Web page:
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J Biol Chem. 2015 Jan 30;290(5):2969-82. doi: 10.1074/jbc.M114.585703. Epub 2014 Nov 25.

Acceleration of α-synuclein aggregation by exosomes.

Author information

  • 1From the Departments of Physical Chemistry.
  • 2the Neuronal Survival Unit, Department of Experimental Medical Science, Wallenberg Neuroscience Center, Lund University, SE-22100 Lund, Sweden and the Center for Neurodegenerative Science, Biochemistry and Structural Biology, and.
  • 3From the Departments of Physical Chemistry, Biochemistry and Structural Biology, and.
  • 4Biotechnology.
  • 5the Neuronal Survival Unit, Department of Experimental Medical Science, Wallenberg Neuroscience Center, Lund University, SE-22100 Lund, Sweden and the Center for Neurodegenerative Science, The Van Andel Research Institute, Grand Rapids, Michigan 49503 patrik.brundin@vai.org.
  • 6From the Departments of Physical Chemistry, emma.sparr@fkem1.lu.se.
  • 7Biochemistry and Structural Biology, and sara.linse@biochemistry.lu.se.

Abstract

Exosomes are small vesicles released from cells into extracellular space. We have isolated exosomes from neuroblastoma cells and investigated their influence on the aggregation of α-synuclein, a protein associated with Parkinson disease pathology. Using cryo-transmission electron microscopy of exosomes, we found spherical unilamellar vesicles with a significant protein content, and Western blot analysis revealed that they contain, as expected, the proteins Flotillin-1 and Alix. Using thioflavin T fluorescence to monitor aggregation kinetics, we found that exosomes catalyze the process in a similar manner as a low concentration of preformed α-synuclein fibrils. The exosomes reduce the lag time indicating that they provide catalytic environments for nucleation. The catalytic effects of exosomes derived from naive cells and cells that overexpress α-synuclein do not differ. Vesicles prepared from extracted exosome lipids accelerate aggregation, suggesting that the lipids in exosomes are sufficient for the catalytic effect to arise. Using mass spectrometry, we found several phospholipid classes in the exosomes, including phosphatidylcholine, phosphatidylserine, phosphatidylethanolamine, phosphatidylinositol, and the gangliosides GM2 and GM3. Within each class, several species with different acyl chains were identified. We then prepared vesicles from corresponding pure lipids or defined mixtures, most of which were found to retard α-synuclein aggregation. As a striking exception, vesicles containing ganglioside lipids GM1 or GM3 accelerate the process. Understanding how α-synuclein interacts with biological membranes to promote neurological disease might lead to the identification of novel therapeutic targets.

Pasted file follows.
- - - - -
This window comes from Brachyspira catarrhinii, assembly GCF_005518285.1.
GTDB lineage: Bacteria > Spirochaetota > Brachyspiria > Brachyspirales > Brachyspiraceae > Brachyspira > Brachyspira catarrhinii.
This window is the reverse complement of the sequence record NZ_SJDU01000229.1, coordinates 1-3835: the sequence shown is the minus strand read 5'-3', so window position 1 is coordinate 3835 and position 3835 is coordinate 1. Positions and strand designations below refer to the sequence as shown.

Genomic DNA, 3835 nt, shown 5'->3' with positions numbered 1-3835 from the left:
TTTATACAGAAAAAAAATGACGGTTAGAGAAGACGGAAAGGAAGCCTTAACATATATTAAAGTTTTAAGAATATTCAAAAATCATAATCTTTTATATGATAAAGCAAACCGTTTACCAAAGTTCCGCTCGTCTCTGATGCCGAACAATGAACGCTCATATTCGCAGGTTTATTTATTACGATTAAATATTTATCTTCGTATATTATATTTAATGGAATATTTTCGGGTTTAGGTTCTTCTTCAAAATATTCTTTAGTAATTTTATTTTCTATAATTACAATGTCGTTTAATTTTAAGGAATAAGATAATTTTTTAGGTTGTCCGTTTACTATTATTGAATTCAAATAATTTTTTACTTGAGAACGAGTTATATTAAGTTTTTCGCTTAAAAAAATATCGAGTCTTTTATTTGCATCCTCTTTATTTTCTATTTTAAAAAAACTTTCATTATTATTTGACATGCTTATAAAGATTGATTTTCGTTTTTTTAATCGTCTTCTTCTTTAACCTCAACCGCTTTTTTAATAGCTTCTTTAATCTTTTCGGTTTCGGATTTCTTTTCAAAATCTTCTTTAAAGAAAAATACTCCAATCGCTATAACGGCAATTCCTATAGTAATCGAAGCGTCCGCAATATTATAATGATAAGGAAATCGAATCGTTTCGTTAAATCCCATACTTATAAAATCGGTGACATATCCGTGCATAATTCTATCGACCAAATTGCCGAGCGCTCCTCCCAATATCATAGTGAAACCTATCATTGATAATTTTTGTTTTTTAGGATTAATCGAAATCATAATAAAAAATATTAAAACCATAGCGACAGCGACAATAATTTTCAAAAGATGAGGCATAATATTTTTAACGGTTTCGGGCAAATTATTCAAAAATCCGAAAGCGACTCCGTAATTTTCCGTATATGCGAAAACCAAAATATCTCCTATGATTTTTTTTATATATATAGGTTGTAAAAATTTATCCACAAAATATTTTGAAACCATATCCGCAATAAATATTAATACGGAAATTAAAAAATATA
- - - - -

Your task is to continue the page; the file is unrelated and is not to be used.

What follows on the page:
© 2015 by The American Society for Biochemistry and Molecular Biology, Inc.

KEYWORDS:

Amyloid; Exosome; Fibril; Fluorescence; Lipid; Mass Spectrometry (MS); Membrane; Parkinson Disease; Protein Aggregation; {alpha}-Synuclein

PMID:
25425650
[PubMed - indexed for MEDLINE]
PMCID:
PMC4317028
Free PMC Article
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